Celebrities, Hypocrisy and Mass Fantasy in an Aspiring India

The celebrity is a source of the needs, drives and dreams of an aspiring India, writes Chandan Nandy.

3 min read
Salman Khan in 2010. (Photo: Reuters)

Salman Khan is everywhere. For days before and after he was convicted – and then released on bail by a stroke of judicial sophistry – he remains the blazing star around which television, newspapers, magazines and social media continue to revolve.

There he is, blandly urban, with a nervous smile, a five-day stubble, leaving the Mumbai court in faded blue jeans and a crumpled white shirt, bloodshot eyes, a massive silver bracelet dangling at his wrist, waving imperiously with his beefy arm at fans gathered outside his Galaxy Apartments block.

(Photo: PTI)
(Photo: PTI)

Showing off his bare, hairless and prodigious chest, stroking his carefully back-brushed dyed hair, addressing adoring employees, hugging other cine stars gathered to express solidarity with the hero, the outcast, the convict. Salman Khan is among the few people in India capable of diverting the media from the all-consuming feeding frenzy of Narendra Modi and his government.

Realm of Hypocrisy

In brief, Salman is the essence of celebrity and we can’t take our eyes off him as if we as humans are hardwired to be fascinated with celebritydom, even if it is built around hypocrisy. Behind the breathless and breathtaking chronicling of every twist and turn in the sordid hit-and-run saga, fueled by a seemingly insatiable desire to zero-in on celebrities’ foibles, lies a story that is never told.

Remember the Aamir Khan-hosted episode on drunk driving on Satyamev Jayete last year? “Should the law against drunken driving be made more stringent and stronger action taken against those who drink and drive?” was the question the actor-activist posed to starry-eyed viewers on primetime television.

And yet, as Bollywood’s celebrities shouldered arms, offering encouraging words suffused with righteous anger to the beleaguered Salman, bobbed Aamir’s head, concern for his colleague writ large on his boyish face. In a moment of brotherly affection, the theme of that Satyamev Jayete programme was forgotten, revealing that beyond the glamour and the tinsel, the beautiful people and their acting prowess, if any, lies the realm of hypocrisy – Bollywood’s dark side.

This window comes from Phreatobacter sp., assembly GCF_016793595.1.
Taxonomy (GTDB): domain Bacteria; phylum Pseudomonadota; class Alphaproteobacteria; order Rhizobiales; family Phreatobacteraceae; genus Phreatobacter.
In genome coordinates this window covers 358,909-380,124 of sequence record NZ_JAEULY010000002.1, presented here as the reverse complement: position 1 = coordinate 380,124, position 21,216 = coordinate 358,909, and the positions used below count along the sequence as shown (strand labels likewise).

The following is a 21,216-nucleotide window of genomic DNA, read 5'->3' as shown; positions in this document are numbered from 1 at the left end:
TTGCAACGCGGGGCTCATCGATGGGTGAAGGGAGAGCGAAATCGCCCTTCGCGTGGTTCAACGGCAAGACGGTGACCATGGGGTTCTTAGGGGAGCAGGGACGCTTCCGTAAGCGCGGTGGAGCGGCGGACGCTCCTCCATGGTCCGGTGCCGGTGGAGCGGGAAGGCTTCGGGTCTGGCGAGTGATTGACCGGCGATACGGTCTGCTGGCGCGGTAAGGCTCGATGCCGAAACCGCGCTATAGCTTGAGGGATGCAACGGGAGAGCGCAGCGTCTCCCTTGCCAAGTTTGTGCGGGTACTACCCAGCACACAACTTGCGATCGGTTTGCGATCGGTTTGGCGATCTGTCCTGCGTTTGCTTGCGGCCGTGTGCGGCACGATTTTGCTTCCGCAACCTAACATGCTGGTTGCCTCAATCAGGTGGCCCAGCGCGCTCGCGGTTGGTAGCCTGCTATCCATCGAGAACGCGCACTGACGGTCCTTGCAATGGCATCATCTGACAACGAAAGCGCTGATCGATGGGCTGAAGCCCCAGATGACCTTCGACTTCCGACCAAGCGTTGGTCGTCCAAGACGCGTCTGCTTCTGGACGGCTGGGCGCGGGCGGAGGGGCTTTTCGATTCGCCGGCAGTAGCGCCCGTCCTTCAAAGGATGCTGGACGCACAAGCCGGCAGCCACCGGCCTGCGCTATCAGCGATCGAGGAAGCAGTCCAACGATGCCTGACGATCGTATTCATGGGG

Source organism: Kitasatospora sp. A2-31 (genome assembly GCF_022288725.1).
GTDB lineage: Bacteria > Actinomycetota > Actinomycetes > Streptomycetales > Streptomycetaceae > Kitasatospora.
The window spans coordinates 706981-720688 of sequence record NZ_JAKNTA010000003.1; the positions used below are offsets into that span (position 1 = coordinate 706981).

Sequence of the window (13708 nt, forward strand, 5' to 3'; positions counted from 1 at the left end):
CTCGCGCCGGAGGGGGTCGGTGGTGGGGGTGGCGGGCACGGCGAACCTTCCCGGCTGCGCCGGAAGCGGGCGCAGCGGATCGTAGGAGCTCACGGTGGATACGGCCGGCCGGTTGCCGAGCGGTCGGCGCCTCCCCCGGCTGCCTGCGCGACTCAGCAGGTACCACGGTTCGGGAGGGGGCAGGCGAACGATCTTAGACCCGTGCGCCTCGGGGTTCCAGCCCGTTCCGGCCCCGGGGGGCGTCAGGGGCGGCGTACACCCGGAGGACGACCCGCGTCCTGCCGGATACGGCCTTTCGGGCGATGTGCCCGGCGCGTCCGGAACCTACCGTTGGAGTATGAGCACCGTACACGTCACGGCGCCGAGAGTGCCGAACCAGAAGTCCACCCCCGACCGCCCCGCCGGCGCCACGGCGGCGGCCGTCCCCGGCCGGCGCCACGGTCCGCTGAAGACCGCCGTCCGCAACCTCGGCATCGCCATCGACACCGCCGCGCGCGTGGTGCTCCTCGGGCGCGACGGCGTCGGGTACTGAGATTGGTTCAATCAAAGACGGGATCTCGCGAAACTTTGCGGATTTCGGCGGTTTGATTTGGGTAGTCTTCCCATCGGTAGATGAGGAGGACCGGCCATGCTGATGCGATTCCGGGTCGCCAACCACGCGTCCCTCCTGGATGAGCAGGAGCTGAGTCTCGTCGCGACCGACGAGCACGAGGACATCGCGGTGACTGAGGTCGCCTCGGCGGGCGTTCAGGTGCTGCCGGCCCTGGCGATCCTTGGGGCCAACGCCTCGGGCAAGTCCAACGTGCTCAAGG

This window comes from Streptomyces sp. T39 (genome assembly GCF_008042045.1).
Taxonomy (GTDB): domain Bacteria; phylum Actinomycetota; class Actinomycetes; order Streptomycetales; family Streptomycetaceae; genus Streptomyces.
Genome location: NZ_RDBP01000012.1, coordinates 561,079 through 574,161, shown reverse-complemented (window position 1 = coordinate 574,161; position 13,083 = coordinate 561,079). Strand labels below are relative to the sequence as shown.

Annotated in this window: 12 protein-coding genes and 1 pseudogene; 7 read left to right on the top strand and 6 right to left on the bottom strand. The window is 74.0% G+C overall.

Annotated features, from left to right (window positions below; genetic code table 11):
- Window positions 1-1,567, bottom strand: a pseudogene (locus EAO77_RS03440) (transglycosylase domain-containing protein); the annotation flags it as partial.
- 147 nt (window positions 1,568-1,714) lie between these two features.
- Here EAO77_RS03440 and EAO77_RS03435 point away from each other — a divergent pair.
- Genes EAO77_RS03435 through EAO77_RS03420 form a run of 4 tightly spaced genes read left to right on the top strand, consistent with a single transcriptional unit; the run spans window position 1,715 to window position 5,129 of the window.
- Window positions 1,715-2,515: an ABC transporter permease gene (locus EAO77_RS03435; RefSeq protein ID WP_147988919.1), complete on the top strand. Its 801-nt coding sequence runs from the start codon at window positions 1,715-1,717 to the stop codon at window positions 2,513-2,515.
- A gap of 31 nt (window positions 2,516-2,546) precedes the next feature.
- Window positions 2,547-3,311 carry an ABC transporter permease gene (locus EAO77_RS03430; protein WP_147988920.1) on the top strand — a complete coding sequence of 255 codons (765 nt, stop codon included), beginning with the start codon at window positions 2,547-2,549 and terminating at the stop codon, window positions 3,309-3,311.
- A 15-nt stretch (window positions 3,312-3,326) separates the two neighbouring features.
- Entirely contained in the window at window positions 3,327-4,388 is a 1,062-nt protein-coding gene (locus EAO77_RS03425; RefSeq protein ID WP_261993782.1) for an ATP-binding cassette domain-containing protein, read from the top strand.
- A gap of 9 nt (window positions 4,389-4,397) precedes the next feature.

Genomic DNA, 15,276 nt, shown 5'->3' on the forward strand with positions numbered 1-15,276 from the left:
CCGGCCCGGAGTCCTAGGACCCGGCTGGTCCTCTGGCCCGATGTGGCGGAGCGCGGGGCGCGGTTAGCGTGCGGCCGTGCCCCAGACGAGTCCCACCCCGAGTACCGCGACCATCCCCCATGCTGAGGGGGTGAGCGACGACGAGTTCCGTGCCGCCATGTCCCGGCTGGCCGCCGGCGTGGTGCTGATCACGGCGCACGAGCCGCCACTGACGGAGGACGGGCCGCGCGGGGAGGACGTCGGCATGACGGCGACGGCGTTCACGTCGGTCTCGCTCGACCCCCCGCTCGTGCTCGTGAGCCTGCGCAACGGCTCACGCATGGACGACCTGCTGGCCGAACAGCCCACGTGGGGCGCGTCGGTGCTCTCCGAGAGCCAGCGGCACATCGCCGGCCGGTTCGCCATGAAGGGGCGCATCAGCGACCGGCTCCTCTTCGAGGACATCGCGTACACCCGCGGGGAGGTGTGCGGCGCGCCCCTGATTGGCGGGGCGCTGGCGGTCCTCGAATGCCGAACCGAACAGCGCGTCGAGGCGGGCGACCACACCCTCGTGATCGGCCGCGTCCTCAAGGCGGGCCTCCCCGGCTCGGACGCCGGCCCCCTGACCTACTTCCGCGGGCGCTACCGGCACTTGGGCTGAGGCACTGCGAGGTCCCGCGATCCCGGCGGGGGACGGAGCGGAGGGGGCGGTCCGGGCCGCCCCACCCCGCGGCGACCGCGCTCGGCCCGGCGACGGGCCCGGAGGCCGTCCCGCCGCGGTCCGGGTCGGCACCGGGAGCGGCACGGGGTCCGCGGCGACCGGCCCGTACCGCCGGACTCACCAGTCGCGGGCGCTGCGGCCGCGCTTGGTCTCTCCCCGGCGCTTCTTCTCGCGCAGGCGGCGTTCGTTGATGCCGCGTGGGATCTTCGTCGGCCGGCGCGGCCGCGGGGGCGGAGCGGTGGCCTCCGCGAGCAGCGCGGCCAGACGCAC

Satyamev Jayete now appears to be a product of celebrity manufacturing designed to meet an all pervasive Bollywood culture’s apparent desire for them.

Role Models?

Remember also the dream girl of yesteryear Hema Malini’s insensitive comment soon after being elected from the Mathura Lok Sabha seat in the summer of 2014 when she uncaringly said that widows from Bengal and Bihar need not crowd Vrindavan which has traditionally been home for thousands of destitute women from the two eastern states.

There are also tales galore of Bollywood’s superstars involved in drunken brawls, evading taxes on their stratospheric earnings, abusing spouses, of sexual transgressions and of infidelities.

Hema Malini (Photo: Reuters)
Hema Malini (Photo: Reuters)

But Bollywood’s ‘boys’ are never depicted as crossing the line between charming, good-natured deception and unsocial behavior. There is a certain degree of fabrication and falsification of truth by presenting them as model citizens.

The projection of a galaxy of celebrities is done in ways to convey that people are drawn to them, defer to them, respect them and love them. Somewhere on the elusive border between fact and fiction, we make heroes out of ordinary – and sometimes inadequate – men and women who are the subjects of refashioned reality.

We have for years glossed over the surface of celebrity events which vastly magnify the personalities and idiosyncrasies of some of these rather ordinary people. Reality is often kept at bay and Bollywood subjects become saints or heroes of mythical parables, with mundane events of their lives becoming tales of extraordinary achievements.

<!--StartFragment-->Fans wait Bollywood actor Amitabh Bachchan before the screening of the film ‘The Great Gatsby’ and the opening ceremony of the 66th Cannes Film Festival. (Photo: Reuters)<!--EndFragment-->
Fans wait Bollywood actor Amitabh Bachchan before the screening of the film ‘The Great Gatsby’ and the opening ceremony of the 66th Cannes Film Festival. (Photo: Reuters)

Adulation of celebrities satisfies the schizophrenia in a society in which he or she must not only be the best of us but also one of us, the notion of greatness suitably appended.

But isn’t a celebrity a mirror image, a reflection, in which we study and adjust our own image? The celebrity entertainer is a source of the needs, drives and dreams of an aspiring India which in itself is an indulgence in mass fantasy. There lies the real conceit.

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